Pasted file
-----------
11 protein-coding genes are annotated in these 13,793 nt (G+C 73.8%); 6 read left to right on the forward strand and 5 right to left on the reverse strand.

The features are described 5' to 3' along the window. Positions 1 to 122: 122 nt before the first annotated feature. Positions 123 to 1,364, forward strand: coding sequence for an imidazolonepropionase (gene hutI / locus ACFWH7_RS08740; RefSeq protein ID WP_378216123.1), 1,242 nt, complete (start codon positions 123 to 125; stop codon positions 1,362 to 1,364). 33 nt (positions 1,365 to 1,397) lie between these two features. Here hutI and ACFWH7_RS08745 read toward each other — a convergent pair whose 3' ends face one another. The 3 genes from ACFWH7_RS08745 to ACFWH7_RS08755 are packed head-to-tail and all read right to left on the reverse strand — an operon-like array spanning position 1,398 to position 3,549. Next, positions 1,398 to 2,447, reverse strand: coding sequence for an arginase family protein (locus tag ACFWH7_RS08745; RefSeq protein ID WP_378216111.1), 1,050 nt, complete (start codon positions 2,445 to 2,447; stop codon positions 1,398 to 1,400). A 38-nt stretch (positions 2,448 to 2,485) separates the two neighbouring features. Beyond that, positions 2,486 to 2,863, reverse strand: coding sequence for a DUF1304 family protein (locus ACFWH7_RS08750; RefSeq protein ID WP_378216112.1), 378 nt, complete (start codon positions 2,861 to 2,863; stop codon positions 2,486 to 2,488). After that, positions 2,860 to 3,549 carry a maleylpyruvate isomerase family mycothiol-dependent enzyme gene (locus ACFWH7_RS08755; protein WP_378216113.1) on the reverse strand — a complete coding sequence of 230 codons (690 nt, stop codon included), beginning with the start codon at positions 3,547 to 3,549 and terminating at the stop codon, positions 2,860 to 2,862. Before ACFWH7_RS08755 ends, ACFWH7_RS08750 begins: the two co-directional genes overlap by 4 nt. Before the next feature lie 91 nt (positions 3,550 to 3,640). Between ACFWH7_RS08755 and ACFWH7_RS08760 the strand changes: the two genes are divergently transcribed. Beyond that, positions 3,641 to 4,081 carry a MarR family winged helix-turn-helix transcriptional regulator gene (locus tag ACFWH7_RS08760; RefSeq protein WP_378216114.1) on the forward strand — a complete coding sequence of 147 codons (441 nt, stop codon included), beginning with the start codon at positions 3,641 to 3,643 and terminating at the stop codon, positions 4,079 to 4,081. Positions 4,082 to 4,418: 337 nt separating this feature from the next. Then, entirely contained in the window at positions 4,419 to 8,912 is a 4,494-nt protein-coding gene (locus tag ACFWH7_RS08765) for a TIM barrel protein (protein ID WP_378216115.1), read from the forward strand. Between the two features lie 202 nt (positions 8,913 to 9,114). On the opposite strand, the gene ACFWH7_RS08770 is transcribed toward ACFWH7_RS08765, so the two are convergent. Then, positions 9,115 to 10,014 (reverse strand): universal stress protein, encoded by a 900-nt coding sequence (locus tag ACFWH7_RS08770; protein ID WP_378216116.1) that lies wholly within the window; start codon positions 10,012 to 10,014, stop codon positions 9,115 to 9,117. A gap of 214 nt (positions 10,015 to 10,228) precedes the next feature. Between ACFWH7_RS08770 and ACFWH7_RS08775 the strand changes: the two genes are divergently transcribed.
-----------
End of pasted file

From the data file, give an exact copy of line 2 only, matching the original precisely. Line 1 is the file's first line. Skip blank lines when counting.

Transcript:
The features are described 5' to 3' along the window. Positions 1 to 122: 122 nt before the first annotated feature. Positions 123 to 1,364, forward strand: coding sequence for an imidazolonepropionase (gene hutI / locus ACFWH7_RS08740; RefSeq protein ID WP_378216123.1), 1,242 nt, complete (start codon positions 123 to 125; stop codon positions 1,362 to 1,364). 33 nt (positions 1,365 to 1,397) lie between these two features. Here hutI and ACFWH7_RS08745 read toward each other — a convergent pair whose 3' ends face one another. The 3 genes from ACFWH7_RS08745 to ACFWH7_RS08755 are packed head-to-tail and all read right to left on the reverse strand — an operon-like array spanning position 1,398 to position 3,549. Next, positions 1,398 to 2,447, reverse strand: coding sequence for an arginase family protein (locus tag ACFWH7_RS08745; RefSeq protein ID WP_378216111.1), 1,050 nt, complete (start codon positions 2,445 to 2,447; stop codon positions 1,398 to 1,400). A 38-nt stretch (positions 2,448 to 2,485) separates the two neighbouring features. Beyond that, positions 2,486 to 2,863, reverse strand: coding sequence for a DUF1304 family protein (locus ACFWH7_RS08750; RefSeq protein ID WP_378216112.1), 378 nt, complete (start codon positions 2,861 to 2,863; stop codon positions 2,486 to 2,488). After that, positions 2,860 to 3,549 carry a maleylpyruvate isomerase family mycothiol-dependent enzyme gene (locus ACFWH7_RS08755; protein WP_378216113.1) on the reverse strand — a complete coding sequence of 230 codons (690 nt, stop codon included), beginning with the start codon at positions 3,547 to 3,549 and terminating at the stop codon, positions 2,860 to 2,862. Before ACFWH7_RS08755 ends, ACFWH7_RS08750 begins: the two co-directional genes overlap by 4 nt. Before the next feature lie 91 nt (positions 3,550 to 3,640). Between ACFWH7_RS08755 and ACFWH7_RS08760 the strand changes: the two genes are divergently transcribed. Beyond that, positions 3,641 to 4,081 carry a MarR family winged helix-turn-helix transcriptional regulator gene (locus tag ACFWH7_RS08760; RefSeq protein WP_378216114.1) on the forward strand — a complete coding sequence of 147 codons (441 nt, stop codon included), beginning with the start codon at positions 3,641 to 3,643 and terminating at the stop codon, positions 4,079 to 4,081. Positions 4,082 to 4,418: 337 nt separating this feature from the next. Then, entirely contained in the window at positions 4,419 to 8,912 is a 4,494-nt protein-coding gene (locus tag ACFWH7_RS08765) for a TIM barrel protein (protein ID WP_378216115.1), read from the forward strand. Between the two features lie 202 nt (positions 8,913 to 9,114). On the opposite strand, the gene ACFWH7_RS08770 is transcribed toward ACFWH7_RS08765, so the two are convergent. Then, positions 9,115 to 10,014 (reverse strand): universal stress protein, encoded by a 900-nt coding sequence (locus tag ACFWH7_RS08770; protein ID WP_378216116.1) that lies wholly within the window; start codon positions 10,012 to 10,014, stop codon positions 9,115 to 9,117. A gap of 214 nt (positions 10,015 to 10,228) precedes the next feature. Between ACFWH7_RS08770 and ACFWH7_RS08775 the strand changes: the two genes are divergently transcribed.